Many projects are ongoing in the laboratory and include studies of the neural and cognitive mechanisms that:
  • support the visual perception of space and objects as unitary wholes in experience.

  • represent the spatial relationships between objects and object parts

  • guide spatial attention, visual search and feature integration (binding)

  • produce interactions between perceptual organization and attention

  • can account for hemispheric differences in spatial representations and global/local or part/whole processing

  • can account for neuropsychological deficits such as unilateral neglect, unilateral extinction, prosopagnosia and other visual-spatial deficits

  • can account for several congenital abnormalities in visual-spatial processing such as observed in synesthesia and congenital prosopagnosia (face blindness).

  • My students and I use a variety of subject populations, cognitive tasks and methods to address these issues. Many studies test well-screened neurological patients with well-demarcated lesions to determine what areas of the brain are necessary to perform certain cognitive functions. Other studies test neurological patients based on behavioral criterion such as the loss of space or face perception. We often test different types of patients to gather converging evidence concerning particular questions. For instance, our work with focal lesion groups showing global/local differences with damage centered in the right or left posterior cortex (Robertson, Lamb & Knight, 1988) was later supported by converging evidence from "split-brain" subjects (Robertson, Lamb & Zaidel, 1993).

    To address a different question concerning visual search and feature binding we tested patients with unilateral visual neglect showing that preattentive processing during visual search ("pop out") is relatively intact, while searching for a conjunction of features, which requires binding, is severely affected (Eglin, Robertson & Knight, 1989). These findings were supported by studies with a rare patient with bilateral parietal lobe lesions and Balint's syndrome (where there is basically no there there) have supported the link between spatial awareness, spatial attention and feature integration (Friedman-Hill, Robertson & Treisman, 1995). Visual search for isolated features remains intact, while conjunction search is nearly impossible. These studies have generated several questions that are currently being addressed with functional MRI as well as further behavioral studies. We are especially interested in neural mechanisms that support spatial representations above and below the level of spatial awareness (Kim & Robertson, 2001) as well as explicit attention to objects and space (Schendel, Robertson & Treisman, 2001; List, Schumacher, D'Esposito & Robertson, submitted).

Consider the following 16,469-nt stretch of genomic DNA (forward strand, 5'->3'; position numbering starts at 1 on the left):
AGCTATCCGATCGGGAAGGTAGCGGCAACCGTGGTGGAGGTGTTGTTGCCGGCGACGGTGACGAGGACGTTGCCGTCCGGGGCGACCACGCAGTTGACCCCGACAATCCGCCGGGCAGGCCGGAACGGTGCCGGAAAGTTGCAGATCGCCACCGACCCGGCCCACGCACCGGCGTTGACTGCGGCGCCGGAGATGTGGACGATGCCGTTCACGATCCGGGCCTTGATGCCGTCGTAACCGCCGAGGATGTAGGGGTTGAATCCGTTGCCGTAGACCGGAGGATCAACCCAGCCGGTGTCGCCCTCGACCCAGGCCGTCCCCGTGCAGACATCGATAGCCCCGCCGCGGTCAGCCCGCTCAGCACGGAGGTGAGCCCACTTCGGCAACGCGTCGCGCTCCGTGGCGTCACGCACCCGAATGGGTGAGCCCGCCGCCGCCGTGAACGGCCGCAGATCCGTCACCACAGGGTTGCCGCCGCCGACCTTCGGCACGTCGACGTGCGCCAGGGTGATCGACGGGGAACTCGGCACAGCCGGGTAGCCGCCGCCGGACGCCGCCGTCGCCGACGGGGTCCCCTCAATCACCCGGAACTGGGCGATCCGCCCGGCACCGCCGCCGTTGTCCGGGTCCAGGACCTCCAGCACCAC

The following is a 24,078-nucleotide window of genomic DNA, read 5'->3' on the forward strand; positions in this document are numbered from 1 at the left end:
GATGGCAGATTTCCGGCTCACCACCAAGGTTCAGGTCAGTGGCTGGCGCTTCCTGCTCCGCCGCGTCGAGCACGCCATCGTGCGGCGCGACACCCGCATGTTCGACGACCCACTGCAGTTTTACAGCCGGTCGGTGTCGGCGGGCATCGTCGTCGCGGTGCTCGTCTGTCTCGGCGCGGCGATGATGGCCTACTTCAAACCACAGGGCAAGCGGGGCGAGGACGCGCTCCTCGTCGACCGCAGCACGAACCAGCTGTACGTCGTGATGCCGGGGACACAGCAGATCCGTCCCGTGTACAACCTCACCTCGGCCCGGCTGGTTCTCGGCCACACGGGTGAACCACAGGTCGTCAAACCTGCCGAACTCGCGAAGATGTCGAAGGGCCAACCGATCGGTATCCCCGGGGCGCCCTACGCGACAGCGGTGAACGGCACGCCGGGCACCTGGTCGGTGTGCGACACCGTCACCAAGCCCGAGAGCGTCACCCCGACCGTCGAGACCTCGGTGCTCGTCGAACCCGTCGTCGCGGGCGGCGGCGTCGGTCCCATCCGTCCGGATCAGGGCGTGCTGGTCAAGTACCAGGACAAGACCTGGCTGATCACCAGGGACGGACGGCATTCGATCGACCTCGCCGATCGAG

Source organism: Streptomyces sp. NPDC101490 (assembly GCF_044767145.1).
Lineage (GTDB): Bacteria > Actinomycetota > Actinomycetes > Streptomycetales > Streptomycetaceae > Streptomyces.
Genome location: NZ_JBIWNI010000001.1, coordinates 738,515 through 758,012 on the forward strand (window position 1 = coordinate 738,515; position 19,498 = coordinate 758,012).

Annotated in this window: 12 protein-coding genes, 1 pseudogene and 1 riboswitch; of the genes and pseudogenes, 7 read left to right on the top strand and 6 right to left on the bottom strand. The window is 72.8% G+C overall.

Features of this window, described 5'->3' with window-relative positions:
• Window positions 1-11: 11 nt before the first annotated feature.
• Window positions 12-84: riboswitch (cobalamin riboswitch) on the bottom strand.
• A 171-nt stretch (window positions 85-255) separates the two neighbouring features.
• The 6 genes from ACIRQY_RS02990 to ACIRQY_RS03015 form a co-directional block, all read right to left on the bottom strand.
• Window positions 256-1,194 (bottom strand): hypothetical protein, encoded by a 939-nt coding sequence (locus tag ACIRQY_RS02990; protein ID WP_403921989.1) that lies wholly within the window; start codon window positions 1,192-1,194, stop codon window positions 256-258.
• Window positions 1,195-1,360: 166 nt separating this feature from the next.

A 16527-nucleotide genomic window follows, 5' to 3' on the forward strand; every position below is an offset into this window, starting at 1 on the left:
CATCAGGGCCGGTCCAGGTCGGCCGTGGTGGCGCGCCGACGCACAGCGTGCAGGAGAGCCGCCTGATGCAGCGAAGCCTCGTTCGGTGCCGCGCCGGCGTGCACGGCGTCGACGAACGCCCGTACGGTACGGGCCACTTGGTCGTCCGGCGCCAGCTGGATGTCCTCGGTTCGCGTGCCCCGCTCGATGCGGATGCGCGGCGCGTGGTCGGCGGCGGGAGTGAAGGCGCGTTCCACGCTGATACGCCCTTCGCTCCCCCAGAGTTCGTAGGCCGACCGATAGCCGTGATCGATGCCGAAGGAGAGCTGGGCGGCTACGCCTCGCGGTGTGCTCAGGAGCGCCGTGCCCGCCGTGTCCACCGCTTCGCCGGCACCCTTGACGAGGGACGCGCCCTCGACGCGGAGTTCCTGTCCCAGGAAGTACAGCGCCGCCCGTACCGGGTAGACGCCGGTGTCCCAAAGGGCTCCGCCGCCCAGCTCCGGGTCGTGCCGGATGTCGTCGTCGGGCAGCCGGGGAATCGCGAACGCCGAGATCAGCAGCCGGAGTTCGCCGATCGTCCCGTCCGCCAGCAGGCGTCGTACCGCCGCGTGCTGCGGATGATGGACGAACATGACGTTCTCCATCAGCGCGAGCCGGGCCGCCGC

Other projects have focused on the formation of attentional prints to account for spatial attentions role in repetition priming (Robertson, 1996), the use of spatial frames in attentional guidance (Robertson, 1995: Rhodes & Robertson, submitted; Schendel & Robertson, 2001), mechanisms underlying congenital and acquired prosopagnosia (Robertson & Sagiv, 2004), the role of spatial attention and binding in synesthesia (Robertson & Sagiv, 2004) and the use of various versions of the Stoop task to study negative priming and attentional inhibition in clinical populations (Salo, Henik & Robertson, 2001).

    The overriding question that links projects in the laboratory together is how perceptual organization and spatial attention are related to produce what we perceive and how attention affects the selection of items on-line and subsequently for further notice.

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